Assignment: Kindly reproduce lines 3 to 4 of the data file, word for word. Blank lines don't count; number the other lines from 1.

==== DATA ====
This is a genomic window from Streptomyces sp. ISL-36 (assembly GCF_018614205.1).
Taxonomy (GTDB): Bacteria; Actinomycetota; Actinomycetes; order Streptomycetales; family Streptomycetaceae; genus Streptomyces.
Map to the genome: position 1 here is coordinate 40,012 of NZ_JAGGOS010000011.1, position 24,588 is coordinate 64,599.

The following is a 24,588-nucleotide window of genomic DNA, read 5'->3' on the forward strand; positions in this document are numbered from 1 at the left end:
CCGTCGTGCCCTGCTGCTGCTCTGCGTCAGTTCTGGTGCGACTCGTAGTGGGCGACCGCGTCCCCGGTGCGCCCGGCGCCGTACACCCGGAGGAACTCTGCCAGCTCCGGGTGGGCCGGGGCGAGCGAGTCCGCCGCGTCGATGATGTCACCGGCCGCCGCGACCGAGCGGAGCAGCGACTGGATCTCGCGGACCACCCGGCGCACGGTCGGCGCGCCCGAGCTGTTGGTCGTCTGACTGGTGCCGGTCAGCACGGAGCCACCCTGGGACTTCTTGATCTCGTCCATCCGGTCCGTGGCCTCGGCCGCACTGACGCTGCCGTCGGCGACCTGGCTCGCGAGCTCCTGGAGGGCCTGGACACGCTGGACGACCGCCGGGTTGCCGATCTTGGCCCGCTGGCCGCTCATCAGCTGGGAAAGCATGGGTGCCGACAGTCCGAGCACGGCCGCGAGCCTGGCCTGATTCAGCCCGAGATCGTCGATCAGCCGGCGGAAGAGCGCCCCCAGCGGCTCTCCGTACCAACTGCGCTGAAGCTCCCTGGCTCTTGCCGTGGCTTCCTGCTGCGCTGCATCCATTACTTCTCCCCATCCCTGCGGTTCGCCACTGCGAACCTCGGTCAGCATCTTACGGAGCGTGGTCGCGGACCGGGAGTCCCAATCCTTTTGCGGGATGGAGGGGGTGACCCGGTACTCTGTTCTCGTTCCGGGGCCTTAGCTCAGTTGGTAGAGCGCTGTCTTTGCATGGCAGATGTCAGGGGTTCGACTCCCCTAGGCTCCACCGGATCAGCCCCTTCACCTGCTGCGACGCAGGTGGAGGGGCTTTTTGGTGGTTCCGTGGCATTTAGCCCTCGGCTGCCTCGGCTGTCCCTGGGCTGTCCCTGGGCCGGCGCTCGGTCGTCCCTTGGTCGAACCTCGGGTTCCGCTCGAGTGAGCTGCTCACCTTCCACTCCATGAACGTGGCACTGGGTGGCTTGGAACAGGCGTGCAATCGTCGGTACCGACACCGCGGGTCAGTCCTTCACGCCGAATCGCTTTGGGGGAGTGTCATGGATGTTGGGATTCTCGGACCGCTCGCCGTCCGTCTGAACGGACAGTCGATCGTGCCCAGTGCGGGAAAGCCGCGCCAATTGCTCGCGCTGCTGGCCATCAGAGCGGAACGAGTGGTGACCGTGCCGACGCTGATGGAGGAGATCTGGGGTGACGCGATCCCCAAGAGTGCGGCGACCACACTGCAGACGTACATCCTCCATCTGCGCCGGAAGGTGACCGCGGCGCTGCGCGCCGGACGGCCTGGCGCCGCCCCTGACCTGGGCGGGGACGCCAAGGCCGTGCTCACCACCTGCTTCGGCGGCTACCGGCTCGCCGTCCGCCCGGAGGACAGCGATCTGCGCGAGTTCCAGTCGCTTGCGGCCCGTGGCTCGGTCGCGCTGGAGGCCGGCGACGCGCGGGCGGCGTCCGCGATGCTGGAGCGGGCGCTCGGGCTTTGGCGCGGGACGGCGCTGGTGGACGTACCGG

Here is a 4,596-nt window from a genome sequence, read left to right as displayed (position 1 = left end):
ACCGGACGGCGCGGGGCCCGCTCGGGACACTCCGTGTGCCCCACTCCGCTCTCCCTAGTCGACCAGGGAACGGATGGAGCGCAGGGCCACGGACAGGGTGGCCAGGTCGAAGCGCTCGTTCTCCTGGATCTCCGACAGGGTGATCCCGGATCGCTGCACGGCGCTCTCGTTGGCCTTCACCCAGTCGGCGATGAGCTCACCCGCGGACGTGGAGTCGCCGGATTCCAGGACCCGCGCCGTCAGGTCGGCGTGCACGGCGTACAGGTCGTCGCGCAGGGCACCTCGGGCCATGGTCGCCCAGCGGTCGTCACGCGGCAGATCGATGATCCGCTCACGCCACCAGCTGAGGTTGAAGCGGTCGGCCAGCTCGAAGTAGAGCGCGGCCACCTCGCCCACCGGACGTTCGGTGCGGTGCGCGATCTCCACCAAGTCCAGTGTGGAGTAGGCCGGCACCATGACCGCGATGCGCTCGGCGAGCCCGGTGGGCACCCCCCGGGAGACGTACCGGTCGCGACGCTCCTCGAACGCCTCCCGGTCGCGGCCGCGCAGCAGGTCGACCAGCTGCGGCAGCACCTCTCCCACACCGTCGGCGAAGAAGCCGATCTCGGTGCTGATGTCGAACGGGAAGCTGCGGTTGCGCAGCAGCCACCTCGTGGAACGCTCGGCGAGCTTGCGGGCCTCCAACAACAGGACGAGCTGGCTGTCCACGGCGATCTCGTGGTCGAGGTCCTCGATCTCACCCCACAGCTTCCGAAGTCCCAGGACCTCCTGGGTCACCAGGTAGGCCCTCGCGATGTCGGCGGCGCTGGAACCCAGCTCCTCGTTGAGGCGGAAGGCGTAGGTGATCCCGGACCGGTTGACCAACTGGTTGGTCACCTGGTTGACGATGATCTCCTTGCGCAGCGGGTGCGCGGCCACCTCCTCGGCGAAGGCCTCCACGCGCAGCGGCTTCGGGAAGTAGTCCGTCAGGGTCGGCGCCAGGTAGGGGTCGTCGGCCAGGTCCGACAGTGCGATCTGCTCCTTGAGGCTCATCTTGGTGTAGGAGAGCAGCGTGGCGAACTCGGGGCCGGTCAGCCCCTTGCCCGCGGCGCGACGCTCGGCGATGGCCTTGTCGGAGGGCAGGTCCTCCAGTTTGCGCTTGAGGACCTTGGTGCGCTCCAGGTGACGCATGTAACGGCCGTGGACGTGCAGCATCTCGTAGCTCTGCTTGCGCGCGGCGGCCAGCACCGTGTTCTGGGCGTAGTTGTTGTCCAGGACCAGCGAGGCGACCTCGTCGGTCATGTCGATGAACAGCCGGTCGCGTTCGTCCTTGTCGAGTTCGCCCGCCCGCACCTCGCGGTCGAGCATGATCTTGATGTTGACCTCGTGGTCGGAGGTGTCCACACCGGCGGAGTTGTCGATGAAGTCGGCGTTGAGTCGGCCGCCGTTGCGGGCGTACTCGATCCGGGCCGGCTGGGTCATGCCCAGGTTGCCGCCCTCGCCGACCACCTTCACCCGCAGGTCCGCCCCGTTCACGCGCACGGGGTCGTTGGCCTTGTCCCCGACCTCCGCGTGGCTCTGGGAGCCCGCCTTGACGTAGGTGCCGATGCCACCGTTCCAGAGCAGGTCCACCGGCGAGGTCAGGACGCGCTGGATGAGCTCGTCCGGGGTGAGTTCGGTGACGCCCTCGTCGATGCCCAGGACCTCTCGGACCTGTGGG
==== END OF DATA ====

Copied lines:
Map to the genome: position 1 here is coordinate 40,012 of NZ_JAGGOS010000011.1, position 24,588 is coordinate 64,599.

The following is a 24,588-nucleotide window of genomic DNA, read 5'->3' on the forward strand; positions in this document are numbered from 1 at the left end: